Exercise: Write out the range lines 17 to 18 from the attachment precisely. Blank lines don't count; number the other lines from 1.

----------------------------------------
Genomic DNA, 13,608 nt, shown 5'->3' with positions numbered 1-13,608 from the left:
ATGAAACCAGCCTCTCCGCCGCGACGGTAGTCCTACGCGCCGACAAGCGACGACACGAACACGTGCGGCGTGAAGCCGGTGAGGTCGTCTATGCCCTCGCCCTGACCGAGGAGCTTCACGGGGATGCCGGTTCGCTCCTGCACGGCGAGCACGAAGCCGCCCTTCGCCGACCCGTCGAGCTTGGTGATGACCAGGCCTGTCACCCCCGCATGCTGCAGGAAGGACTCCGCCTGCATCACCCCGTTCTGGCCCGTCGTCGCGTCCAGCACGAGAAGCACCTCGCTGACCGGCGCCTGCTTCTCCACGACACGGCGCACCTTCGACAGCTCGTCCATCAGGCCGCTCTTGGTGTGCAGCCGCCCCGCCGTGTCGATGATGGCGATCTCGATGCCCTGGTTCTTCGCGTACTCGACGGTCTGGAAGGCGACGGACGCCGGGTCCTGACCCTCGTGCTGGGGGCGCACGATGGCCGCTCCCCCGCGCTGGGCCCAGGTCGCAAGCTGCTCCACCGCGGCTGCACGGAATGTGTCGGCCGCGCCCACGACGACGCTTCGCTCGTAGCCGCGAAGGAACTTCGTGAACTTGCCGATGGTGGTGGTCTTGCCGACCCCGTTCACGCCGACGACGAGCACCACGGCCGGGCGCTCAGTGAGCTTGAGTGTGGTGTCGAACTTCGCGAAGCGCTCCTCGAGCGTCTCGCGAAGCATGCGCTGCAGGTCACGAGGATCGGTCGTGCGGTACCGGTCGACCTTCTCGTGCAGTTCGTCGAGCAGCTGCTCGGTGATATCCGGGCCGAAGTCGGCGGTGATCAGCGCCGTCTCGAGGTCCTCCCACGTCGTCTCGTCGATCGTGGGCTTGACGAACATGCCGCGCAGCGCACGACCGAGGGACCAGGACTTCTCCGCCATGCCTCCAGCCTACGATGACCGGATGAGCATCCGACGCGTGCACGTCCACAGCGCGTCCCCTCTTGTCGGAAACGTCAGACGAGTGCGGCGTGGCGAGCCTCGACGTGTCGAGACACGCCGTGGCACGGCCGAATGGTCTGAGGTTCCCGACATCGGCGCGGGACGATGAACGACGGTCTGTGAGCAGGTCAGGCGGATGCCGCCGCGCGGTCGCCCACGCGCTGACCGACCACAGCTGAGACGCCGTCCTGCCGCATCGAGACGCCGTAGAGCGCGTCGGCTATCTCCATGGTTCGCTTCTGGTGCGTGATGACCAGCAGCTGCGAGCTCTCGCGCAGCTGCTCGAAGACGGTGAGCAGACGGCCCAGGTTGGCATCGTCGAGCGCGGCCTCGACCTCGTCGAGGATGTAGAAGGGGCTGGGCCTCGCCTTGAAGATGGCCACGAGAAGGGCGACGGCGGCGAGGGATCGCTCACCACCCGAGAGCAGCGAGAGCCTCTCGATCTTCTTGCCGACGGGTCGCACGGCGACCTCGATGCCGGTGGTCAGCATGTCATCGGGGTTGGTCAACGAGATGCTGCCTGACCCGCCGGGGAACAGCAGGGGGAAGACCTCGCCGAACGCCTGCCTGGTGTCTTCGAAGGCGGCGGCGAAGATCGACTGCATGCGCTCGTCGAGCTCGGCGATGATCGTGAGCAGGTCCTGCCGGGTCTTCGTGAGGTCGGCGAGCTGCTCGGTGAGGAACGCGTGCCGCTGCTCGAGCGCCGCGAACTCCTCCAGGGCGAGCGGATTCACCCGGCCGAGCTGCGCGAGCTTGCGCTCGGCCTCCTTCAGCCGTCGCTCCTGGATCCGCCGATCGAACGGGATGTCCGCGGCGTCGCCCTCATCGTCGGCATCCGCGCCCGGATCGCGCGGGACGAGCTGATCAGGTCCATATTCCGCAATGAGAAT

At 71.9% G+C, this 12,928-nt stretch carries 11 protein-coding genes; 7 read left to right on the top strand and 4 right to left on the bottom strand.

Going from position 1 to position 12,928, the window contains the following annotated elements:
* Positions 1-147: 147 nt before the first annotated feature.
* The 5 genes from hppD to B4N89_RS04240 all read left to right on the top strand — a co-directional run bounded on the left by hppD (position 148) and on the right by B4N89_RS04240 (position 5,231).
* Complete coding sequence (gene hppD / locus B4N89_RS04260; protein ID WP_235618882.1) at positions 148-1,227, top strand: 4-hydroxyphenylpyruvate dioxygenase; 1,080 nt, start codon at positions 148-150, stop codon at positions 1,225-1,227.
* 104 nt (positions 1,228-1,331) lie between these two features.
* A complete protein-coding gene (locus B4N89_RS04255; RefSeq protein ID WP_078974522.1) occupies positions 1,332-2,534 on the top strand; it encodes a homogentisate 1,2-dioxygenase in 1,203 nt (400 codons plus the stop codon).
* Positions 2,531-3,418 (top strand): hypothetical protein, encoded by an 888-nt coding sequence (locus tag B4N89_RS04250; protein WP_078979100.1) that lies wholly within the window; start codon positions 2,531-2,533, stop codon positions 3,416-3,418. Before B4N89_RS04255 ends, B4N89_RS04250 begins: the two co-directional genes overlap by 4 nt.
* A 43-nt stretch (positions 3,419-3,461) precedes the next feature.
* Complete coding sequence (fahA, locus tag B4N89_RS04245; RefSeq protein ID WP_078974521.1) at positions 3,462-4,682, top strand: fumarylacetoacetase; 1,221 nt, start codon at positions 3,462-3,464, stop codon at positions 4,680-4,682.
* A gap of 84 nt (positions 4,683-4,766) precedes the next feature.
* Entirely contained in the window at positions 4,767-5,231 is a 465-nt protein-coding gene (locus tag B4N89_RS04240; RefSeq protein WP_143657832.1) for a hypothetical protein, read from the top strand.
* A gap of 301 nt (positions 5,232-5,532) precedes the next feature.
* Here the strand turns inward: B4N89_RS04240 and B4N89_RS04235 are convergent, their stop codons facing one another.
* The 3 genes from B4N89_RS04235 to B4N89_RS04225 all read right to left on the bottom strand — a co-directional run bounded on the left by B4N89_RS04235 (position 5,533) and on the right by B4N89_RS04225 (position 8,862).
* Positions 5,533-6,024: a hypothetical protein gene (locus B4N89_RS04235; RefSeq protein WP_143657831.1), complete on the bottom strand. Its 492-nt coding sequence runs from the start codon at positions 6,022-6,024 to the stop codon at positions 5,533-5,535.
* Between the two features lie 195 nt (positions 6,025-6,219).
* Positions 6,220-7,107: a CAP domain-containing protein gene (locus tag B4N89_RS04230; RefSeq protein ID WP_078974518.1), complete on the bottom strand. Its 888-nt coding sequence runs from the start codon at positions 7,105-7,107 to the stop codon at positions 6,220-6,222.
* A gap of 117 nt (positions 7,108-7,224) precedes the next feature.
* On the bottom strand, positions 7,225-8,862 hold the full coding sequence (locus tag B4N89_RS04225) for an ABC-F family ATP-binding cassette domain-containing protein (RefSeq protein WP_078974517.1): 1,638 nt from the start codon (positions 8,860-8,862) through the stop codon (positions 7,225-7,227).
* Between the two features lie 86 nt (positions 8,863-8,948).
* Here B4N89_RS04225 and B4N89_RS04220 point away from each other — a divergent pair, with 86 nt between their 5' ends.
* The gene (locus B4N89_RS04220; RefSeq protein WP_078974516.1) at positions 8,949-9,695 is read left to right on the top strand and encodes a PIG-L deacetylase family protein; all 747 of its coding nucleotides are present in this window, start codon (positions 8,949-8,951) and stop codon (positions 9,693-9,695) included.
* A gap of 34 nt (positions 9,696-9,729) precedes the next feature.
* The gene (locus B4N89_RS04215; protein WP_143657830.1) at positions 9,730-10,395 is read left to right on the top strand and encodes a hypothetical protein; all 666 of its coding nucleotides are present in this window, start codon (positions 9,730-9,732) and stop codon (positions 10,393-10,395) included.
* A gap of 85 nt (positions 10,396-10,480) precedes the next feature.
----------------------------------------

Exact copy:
* The 3 genes from B4N89_RS04235 to B4N89_RS04225 all read right to left on the bottom strand — a co-directional run bounded on the left by B4N89_RS04235 (position 5,533) and on the right by B4N89_RS04225 (position 8,862).
* Positions 5,533-6,024: a hypothetical protein gene (locus B4N89_RS04235; RefSeq protein WP_143657831.1), complete on the bottom strand. Its 492-nt coding sequence runs from the start codon at positions 6,022-6,024 to the stop codon at positions 5,533-5,535.